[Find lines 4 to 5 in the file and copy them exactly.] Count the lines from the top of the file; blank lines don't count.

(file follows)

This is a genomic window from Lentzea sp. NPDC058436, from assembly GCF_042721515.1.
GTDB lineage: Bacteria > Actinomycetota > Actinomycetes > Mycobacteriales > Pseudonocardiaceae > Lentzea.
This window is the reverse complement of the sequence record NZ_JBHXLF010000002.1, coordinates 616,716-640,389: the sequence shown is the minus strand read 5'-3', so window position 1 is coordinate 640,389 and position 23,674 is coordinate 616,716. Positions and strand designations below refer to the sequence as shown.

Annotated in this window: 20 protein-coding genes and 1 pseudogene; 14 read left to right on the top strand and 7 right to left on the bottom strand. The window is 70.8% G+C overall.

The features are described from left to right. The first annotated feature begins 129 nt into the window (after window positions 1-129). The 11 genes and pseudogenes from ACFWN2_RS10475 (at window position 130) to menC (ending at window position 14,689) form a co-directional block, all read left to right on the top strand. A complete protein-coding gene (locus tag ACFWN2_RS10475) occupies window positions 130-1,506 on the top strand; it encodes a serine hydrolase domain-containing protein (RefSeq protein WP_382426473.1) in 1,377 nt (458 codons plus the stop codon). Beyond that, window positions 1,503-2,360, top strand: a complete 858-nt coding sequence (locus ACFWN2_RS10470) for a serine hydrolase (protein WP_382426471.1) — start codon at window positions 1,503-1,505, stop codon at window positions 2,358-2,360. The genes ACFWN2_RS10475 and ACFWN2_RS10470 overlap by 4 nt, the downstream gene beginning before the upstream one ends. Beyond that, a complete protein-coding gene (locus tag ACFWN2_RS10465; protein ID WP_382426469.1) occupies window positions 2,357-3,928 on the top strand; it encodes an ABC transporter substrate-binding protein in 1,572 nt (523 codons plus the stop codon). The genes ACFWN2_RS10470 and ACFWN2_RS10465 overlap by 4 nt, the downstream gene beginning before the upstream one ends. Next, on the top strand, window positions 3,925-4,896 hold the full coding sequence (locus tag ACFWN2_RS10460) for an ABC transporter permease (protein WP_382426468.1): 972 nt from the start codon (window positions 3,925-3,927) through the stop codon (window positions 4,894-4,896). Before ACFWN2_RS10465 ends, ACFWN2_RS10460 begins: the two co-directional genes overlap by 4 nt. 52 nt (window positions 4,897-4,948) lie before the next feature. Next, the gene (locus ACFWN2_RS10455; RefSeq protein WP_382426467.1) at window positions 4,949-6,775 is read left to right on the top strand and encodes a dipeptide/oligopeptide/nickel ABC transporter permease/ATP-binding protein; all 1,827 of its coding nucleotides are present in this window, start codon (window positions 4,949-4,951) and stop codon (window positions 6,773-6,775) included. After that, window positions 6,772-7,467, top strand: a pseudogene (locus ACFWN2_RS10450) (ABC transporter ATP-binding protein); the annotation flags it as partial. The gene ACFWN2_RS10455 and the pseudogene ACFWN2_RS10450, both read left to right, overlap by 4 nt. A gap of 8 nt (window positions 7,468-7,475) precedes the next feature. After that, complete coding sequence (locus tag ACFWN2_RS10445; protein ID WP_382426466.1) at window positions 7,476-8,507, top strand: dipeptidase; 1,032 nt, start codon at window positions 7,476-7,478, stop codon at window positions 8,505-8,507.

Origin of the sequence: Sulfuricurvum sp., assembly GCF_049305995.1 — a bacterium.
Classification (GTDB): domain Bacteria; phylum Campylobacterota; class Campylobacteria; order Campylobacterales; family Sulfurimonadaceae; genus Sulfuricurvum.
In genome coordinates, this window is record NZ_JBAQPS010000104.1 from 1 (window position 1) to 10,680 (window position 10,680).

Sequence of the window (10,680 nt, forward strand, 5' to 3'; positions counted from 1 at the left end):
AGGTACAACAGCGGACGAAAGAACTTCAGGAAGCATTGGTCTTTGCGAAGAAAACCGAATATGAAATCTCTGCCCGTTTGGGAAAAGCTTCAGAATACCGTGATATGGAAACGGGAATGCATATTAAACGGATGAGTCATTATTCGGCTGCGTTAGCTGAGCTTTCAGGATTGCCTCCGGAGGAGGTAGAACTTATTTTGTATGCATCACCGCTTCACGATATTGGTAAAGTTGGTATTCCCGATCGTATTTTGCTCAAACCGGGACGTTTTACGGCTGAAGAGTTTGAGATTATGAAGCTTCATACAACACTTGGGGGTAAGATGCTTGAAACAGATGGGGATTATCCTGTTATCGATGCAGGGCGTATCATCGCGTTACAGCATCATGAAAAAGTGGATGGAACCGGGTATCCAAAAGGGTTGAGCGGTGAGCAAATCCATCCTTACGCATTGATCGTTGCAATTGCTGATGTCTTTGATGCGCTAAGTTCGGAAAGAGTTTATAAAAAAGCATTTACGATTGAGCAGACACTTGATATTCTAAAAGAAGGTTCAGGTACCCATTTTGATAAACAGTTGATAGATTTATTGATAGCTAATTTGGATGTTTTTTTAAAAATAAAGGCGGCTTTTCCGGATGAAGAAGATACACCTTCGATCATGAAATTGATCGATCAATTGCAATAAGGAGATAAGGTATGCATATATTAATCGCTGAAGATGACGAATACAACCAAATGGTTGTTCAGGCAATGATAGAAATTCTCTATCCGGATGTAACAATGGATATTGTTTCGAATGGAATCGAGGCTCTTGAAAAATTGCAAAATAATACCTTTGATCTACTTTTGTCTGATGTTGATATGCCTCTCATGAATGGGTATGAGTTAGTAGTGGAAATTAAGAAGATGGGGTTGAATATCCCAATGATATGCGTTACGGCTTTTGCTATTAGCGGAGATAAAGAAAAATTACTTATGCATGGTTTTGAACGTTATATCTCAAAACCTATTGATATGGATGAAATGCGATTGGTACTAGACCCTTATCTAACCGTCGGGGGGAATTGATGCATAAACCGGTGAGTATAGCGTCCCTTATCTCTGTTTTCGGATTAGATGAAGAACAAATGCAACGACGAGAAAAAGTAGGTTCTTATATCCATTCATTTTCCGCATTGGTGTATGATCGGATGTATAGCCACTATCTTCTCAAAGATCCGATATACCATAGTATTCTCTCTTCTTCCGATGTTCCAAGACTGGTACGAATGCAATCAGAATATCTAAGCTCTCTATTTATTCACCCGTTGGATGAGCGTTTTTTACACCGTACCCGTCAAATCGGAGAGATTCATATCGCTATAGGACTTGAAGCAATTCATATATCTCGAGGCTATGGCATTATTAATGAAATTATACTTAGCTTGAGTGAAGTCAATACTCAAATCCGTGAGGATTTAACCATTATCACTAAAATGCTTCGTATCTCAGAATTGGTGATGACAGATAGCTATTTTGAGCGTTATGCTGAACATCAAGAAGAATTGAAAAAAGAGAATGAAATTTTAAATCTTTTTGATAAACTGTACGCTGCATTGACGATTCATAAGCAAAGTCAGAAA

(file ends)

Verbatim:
Annotated in this window: 20 protein-coding genes and 1 pseudogene; 14 read left to right on the top strand and 7 right to left on the bottom strand. The window is 70.8% G+C overall.

The features are described from left to right. The first annotated feature begins 129 nt into the window (after window positions 1-129). The 11 genes and pseudogenes from ACFWN2_RS10475 (at window position 130) to menC (ending at window position 14,689) form a co-directional block, all read left to right on the top strand. A complete protein-coding gene (locus tag ACFWN2_RS10475) occupies window positions 130-1,506 on the top strand; it encodes a serine hydrolase domain-containing protein (RefSeq protein WP_382426473.1) in 1,377 nt (458 codons plus the stop codon). Beyond that, window positions 1,503-2,360, top strand: a complete 858-nt coding sequence (locus ACFWN2_RS10470) for a serine hydrolase (protein WP_382426471.1) — start codon at window positions 1,503-1,505, stop codon at window positions 2,358-2,360. The genes ACFWN2_RS10475 and ACFWN2_RS10470 overlap by 4 nt, the downstream gene beginning before the upstream one ends. Beyond that, a complete protein-coding gene (locus tag ACFWN2_RS10465; protein ID WP_382426469.1) occupies window positions 2,357-3,928 on the top strand; it encodes an ABC transporter substrate-binding protein in 1,572 nt (523 codons plus the stop codon). The genes ACFWN2_RS10470 and ACFWN2_RS10465 overlap by 4 nt, the downstream gene beginning before the upstream one ends. Next, on the top strand, window positions 3,925-4,896 hold the full coding sequence (locus tag ACFWN2_RS10460) for an ABC transporter permease (protein WP_382426468.1): 972 nt from the start codon (window positions 3,925-3,927) through the stop codon (window positions 4,894-4,896). Before ACFWN2_RS10465 ends, ACFWN2_RS10460 begins: the two co-directional genes overlap by 4 nt. 52 nt (window positions 4,897-4,948) lie before the next feature. Next, the gene (locus ACFWN2_RS10455; RefSeq protein WP_382426467.1) at window positions 4,949-6,775 is read left to right on the top strand and encodes a dipeptide/oligopeptide/nickel ABC transporter permease/ATP-binding protein; all 1,827 of its coding nucleotides are present in this window, start codon (window positions 4,949-4,951) and stop codon (window positions 6,773-6,775) included. After that, window positions 6,772-7,467, top strand: a pseudogene (locus ACFWN2_RS10450) (ABC transporter ATP-binding protein); the annotation flags it as partial. The gene ACFWN2_RS10455 and the pseudogene ACFWN2_RS10450, both read left to right, overlap by 4 nt. A gap of 8 nt (window positions 7,468-7,475) precedes the next feature. After that, complete coding sequence (locus tag ACFWN2_RS10445; protein ID WP_382426466.1) at window positions 7,476-8,507, top strand: dipeptidase; 1,032 nt, start codon at window positions 7,476-7,478, stop codon at window positions 8,505-8,507.